Reimer: Boston Globe tarnishes credibility with shallow and self-serving sexual harassment report

Alex Reimer
December 10, 2017 - 10:23 am

Kirby Lee-USA TODAY Sports

The Boston Globe professes to hold the institutions it covers accountable. But apparently, it doesn't apply those same standards to itself. 

Just before 6:00 p.m. Friday, the Globe published a story on its own sexual misconduct issues. In it, five cases involving male employees harassing female co-workers are outlined, three of which occurred within the last year. 

All alleged offenders no longer work for the paper. None were named, including the reporter who allegedly propositioned a female employee to have sex with his wife. According to the story, the journalist was “pressured to resign” after more accusations emerged from outside the company.

“The Globe chose not to identify the employee in this story because his alleged conduct did not involve physical contact, threats, or persistent harassment, and editors determined it is highly unlikely the newspaper would have identified the accused, or written about his conduct, if this situation had arisen at another private company,” writes Mark Arsenault, echoing an internal memo from editor-in-chief Brian McGrory. 

Instead, the Globe selected to highlight the newfound gender diversity in its newsroom. “Three of the top five jobs are held by women, and 22 of the 44 managers are women,” the article says. 

Arsenault also mentions the paper’s two most recent hires in the sports department, columnist Tara Sullivan and Patriots reporter Nora Princiotti, are female. Oh, and Linda Henry, the Globe’s managing director, insists there’s no sexual harassment or sexism in the newsroom –– though she says the sales department had become a “boys’ club.” A mid-level sales manager was jettisoned earlier this year for allegedly making inappropriate comments to co-workers. The paper hired an independent law firm to conduct a review shortly thereafter.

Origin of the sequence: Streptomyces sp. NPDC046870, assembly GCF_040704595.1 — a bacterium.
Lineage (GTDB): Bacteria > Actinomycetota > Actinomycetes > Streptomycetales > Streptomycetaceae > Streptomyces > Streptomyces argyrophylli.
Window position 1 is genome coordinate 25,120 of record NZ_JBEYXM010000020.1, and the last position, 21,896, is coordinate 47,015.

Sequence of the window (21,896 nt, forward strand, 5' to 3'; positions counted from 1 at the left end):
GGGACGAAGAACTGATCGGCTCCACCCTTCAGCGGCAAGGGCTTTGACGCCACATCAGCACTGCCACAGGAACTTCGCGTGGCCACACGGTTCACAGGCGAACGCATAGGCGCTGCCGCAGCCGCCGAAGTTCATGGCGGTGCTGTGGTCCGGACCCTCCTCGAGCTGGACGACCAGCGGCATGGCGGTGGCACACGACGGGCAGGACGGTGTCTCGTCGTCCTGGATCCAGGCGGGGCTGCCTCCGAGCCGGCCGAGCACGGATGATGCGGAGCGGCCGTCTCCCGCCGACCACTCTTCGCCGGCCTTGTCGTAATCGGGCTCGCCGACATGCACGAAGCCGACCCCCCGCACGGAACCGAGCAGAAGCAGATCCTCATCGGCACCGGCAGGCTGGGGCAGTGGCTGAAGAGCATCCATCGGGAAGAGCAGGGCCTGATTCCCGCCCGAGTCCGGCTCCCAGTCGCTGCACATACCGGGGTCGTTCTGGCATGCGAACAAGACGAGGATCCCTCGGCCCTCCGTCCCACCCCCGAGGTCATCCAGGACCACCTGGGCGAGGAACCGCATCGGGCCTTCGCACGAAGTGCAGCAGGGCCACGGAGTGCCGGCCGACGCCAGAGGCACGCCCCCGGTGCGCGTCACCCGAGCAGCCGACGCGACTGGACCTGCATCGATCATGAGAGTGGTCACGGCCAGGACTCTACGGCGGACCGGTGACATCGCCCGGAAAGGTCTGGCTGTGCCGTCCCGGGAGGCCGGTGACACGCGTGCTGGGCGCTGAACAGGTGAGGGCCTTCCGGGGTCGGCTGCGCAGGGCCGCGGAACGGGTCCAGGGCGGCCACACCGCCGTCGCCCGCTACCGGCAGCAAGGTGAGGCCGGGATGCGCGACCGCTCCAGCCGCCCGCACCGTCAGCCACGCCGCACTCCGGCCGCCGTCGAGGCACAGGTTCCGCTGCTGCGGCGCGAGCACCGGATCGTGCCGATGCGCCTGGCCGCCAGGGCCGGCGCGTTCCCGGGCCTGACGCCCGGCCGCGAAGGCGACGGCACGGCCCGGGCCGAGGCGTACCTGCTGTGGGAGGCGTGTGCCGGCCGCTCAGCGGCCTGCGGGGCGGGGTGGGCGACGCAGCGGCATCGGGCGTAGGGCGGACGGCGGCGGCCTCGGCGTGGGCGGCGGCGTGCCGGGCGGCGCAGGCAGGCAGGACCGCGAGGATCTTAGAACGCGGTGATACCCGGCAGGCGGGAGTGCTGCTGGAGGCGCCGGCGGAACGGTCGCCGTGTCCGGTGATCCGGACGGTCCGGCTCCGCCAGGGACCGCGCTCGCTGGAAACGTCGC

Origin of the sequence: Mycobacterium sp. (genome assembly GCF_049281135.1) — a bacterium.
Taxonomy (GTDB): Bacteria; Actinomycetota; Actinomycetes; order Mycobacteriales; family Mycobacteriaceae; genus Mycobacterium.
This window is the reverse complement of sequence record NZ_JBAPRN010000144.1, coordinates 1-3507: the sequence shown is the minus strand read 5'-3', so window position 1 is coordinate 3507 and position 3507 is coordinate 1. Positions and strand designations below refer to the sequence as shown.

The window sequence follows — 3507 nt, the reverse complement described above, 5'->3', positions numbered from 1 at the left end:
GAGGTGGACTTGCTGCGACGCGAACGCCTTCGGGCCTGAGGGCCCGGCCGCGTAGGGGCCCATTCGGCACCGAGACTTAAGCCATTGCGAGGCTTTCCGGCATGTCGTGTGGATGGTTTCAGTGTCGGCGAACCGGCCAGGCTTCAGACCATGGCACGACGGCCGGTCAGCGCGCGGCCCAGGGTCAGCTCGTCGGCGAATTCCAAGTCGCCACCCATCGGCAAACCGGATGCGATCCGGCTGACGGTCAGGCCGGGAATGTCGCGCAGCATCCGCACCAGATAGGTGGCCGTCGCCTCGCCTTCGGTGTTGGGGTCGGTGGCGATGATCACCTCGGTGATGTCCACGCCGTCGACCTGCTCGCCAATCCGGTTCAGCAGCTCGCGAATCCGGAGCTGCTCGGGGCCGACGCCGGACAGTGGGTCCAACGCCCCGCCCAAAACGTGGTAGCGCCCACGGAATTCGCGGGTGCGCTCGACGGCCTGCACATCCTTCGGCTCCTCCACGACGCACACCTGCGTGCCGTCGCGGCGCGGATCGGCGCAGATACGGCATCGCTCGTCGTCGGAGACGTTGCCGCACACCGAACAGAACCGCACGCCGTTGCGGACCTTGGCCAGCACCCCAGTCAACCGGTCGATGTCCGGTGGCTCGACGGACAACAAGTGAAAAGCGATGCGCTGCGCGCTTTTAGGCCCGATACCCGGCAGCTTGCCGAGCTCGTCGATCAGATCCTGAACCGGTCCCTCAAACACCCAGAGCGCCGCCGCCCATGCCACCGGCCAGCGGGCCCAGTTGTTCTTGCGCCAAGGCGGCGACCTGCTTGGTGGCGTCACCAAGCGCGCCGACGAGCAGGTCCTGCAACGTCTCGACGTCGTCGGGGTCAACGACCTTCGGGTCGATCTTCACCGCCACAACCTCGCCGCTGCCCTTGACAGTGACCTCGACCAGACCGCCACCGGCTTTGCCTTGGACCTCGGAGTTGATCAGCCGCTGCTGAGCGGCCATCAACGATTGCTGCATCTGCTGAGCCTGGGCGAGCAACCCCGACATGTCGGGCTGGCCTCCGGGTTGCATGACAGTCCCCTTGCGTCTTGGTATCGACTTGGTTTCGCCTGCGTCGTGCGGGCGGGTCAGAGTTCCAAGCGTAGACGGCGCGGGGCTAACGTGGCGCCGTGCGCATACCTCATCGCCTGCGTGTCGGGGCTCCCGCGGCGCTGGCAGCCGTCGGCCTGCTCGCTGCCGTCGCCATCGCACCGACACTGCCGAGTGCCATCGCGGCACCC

The inclusion of those self-congratulatory anecdotes turns the article into an unofficial press release. The Globe is more than happy to provide specifics about how many female managers it employs, but doesn’t think the perpetrators of sexual harassment are worth naming. Somebody should tell NESN anchor Marc James, whose unsolicited text messages to a young female actress were published in the paper two months ago. James did not initiate contact or threaten the woman. The term “persistent harassment” is conveniently too vague to define. 

McGrory did not return a request for comment seeking clarification on the apparent discrepancy. 

Compare Globe management’s lack of transparency to Boston Herald publisher Pat Purcell, who granted his longtime competitor an interview about his newspaper’s sale to Gatehouse Media. Commonwealth Magazine reporter Jack Sullivan says nobody on the Globe masthead has returned his requests for comment about the unnamed dismissed reporter. 

Any work the Globe releases on the hotbed issue of sexual harassment is now tarnished. On Saturday, for example, the paper posted a lengthy story detailing how Boston companies have not gone far enough to address the epidemic. But the criticism sounds hollow, given the Globe’s decision to bury its internal expose about the topic on a Friday night and shelter the accused. 

Globe higher-ups undercut their own reporters in a futile effort to save face. It was an attack against journalism from the inside. 

A previous version of this article incorrectly stated the Globe fired all five alleged offenders outlined in the article. One retired and another was a freelance contractor. 

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